Stephen King is very good at what he does. And what he does, is write. I’ve read his books for the past thirty or so years and have always loved his style. His novels are imaginative and his prose is tight, understandable given he taught english language. So when he writes a book about writing, you feel, as does every other budding author, that this book will enable us to achieve his level success. Now, the problem, as with all very able people, is that they believe everyone else should be able to grasp what is obvious to them.
The problem I have with all self help books is that once I see a chink in the armour, then the book is weakened. In this case, this is King’s argument that the book should be written quickly, unplotted, permitting the characters to develop and mature on the page, not stagnating as he says in the author’s mind. For me, this is impossible. I tried this approach with a 3k word short story and it was a mess – story threads became lost and the twists were diminished without the forethought. I fully appreciate that as a full time author, and someone at the top of their game, they can plot an entire novel in their grey matter, but for me this doesn’t work, I need to plan.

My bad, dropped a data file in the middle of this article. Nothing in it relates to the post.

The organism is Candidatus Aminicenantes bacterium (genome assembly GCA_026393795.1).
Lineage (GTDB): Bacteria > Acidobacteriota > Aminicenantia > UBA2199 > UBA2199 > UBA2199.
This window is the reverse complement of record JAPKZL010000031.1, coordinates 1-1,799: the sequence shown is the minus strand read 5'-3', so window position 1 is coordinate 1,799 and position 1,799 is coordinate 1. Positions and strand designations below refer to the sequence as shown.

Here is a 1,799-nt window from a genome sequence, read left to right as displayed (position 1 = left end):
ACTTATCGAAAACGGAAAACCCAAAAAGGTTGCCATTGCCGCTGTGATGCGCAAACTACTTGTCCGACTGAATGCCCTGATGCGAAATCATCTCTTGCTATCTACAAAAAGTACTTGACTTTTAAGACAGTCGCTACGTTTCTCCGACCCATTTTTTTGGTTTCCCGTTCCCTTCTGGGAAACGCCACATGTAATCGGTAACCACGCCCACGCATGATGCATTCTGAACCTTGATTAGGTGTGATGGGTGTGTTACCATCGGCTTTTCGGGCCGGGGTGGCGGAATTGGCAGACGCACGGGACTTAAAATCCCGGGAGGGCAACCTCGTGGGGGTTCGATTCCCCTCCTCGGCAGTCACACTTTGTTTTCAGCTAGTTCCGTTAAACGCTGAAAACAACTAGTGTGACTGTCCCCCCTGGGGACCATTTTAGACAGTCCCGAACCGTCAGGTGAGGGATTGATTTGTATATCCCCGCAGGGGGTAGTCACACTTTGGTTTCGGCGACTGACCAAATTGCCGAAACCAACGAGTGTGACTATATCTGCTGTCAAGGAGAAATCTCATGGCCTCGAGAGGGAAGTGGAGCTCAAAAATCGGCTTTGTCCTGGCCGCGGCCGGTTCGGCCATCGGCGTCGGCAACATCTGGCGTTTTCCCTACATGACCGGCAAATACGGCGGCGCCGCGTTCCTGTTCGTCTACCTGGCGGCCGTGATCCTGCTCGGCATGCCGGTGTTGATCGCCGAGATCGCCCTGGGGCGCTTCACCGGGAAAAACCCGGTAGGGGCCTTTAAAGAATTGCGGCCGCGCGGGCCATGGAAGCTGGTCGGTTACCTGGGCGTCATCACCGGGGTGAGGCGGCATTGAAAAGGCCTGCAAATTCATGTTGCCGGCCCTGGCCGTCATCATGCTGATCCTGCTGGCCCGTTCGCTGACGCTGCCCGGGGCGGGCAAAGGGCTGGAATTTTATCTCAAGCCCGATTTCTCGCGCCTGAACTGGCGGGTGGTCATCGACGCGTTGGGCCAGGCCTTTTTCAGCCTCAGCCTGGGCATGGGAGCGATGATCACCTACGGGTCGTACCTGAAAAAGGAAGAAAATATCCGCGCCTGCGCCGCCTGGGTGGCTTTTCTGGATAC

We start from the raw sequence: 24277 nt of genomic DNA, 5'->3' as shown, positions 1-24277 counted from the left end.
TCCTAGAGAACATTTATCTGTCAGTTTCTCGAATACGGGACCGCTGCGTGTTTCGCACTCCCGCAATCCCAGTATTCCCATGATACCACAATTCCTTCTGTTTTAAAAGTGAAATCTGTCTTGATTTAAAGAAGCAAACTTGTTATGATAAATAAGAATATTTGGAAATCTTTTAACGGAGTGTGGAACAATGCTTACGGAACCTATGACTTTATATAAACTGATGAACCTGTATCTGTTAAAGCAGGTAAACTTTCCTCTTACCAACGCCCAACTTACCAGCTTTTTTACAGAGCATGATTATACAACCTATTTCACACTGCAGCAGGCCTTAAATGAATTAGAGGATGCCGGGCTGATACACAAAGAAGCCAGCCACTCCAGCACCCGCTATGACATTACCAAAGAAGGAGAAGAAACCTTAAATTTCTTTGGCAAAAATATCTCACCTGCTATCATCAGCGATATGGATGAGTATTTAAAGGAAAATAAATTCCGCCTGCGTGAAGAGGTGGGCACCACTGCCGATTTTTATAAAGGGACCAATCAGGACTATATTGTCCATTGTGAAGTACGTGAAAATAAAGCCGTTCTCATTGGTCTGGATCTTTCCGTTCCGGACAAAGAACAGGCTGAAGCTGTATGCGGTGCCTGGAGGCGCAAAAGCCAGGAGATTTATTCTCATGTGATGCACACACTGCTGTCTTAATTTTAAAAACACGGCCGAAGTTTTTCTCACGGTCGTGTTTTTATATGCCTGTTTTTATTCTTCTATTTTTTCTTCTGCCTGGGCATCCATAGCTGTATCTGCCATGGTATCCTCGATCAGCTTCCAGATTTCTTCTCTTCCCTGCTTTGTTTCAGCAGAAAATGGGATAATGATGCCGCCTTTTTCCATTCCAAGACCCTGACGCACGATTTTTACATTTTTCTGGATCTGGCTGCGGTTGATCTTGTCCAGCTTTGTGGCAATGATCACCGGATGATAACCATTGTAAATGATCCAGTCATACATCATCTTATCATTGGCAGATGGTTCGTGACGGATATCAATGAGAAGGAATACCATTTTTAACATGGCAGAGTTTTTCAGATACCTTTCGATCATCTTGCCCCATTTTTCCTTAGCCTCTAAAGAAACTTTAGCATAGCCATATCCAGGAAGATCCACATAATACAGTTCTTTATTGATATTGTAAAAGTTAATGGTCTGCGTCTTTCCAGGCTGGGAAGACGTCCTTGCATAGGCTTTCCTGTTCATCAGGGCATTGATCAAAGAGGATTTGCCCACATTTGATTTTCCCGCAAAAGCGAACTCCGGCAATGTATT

That said, this book is a great read, parts were unnecessarily bloated (Frank’s story must’ve been written during an alcohol relapse) but the main learning point in all this, is read Stephen King. His writing about writing focuses you on his words, and when that happens, you truly appreciate how good he is…
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